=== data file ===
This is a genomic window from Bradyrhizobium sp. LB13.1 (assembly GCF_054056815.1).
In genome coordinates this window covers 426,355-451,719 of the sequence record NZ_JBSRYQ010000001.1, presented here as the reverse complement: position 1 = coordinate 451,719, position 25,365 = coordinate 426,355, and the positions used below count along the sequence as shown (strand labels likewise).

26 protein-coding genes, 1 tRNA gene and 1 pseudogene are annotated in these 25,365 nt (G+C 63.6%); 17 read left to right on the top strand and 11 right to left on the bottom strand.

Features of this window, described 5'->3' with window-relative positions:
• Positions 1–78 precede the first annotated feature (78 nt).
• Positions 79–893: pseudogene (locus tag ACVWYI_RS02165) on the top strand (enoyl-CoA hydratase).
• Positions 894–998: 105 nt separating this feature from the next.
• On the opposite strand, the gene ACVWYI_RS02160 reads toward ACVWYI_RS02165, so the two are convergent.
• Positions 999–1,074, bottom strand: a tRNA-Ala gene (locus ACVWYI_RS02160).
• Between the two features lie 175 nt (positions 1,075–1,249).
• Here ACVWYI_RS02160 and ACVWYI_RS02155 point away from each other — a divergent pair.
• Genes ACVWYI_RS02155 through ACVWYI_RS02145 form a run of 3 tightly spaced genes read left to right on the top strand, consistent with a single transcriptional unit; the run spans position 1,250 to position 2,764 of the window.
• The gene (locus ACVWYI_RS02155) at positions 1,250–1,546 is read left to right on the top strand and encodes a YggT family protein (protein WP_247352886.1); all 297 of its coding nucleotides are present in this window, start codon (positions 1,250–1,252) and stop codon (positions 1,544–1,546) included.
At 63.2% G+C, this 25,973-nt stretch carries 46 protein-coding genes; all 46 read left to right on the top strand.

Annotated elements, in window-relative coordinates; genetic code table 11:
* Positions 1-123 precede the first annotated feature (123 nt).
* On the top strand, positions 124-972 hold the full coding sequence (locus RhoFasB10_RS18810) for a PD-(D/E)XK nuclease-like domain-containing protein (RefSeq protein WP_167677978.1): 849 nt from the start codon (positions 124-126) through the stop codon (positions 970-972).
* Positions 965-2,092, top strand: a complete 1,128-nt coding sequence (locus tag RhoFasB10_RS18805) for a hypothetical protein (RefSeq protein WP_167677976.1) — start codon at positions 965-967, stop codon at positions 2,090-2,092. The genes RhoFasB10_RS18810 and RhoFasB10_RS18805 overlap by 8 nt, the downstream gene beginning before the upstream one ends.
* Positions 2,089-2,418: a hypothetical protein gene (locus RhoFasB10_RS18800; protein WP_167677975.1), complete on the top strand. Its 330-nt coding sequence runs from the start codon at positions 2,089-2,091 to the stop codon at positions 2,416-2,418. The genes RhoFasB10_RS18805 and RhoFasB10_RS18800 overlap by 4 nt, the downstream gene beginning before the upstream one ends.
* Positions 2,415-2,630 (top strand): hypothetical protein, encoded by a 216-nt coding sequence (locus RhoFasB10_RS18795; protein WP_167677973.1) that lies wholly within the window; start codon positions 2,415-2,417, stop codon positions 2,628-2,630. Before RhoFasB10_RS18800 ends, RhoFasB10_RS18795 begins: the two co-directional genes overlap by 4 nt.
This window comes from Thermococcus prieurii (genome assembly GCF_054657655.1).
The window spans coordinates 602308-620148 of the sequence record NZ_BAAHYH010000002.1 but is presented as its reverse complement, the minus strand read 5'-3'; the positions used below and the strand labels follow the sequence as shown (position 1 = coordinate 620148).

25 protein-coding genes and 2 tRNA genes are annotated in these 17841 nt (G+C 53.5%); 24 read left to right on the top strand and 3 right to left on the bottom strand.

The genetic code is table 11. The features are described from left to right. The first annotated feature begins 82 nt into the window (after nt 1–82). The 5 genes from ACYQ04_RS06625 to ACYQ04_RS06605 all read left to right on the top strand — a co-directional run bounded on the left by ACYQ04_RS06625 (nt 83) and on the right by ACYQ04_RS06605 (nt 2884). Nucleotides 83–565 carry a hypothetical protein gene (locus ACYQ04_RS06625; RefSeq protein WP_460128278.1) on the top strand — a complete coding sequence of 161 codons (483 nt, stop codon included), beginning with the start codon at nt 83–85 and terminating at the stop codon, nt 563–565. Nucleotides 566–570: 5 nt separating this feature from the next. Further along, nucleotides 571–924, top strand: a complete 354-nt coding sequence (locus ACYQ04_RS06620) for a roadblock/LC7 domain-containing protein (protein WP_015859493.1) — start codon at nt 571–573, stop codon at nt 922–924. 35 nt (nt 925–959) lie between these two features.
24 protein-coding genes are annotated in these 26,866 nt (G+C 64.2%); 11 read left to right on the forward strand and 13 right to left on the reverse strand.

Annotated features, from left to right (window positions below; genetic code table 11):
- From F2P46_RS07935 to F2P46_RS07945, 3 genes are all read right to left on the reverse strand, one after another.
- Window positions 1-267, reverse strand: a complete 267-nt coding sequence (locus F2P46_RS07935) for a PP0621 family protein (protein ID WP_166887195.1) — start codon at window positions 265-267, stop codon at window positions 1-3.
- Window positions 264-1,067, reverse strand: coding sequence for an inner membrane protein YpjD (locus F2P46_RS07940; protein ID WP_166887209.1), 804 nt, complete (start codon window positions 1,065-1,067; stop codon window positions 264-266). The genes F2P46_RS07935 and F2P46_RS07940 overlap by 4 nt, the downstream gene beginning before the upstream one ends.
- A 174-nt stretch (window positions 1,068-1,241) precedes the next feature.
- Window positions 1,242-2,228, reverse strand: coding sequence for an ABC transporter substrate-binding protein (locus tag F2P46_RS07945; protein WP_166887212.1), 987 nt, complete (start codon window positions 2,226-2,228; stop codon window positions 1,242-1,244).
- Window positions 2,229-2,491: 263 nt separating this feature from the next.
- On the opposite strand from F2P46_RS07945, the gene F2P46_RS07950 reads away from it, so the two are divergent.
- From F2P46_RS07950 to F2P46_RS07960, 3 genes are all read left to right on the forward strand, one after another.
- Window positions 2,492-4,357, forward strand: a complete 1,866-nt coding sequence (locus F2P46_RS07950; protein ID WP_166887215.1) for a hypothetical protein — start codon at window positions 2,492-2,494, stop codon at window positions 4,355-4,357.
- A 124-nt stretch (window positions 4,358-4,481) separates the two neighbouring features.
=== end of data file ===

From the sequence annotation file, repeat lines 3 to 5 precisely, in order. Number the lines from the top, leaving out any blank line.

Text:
26 protein-coding genes, 1 tRNA gene and 1 pseudogene are annotated in these 25,365 nt (G+C 63.6%); 17 read left to right on the top strand and 11 right to left on the bottom strand.

Features of this window, described 5'->3' with window-relative positions:
• Positions 1–78 precede the first annotated feature (78 nt).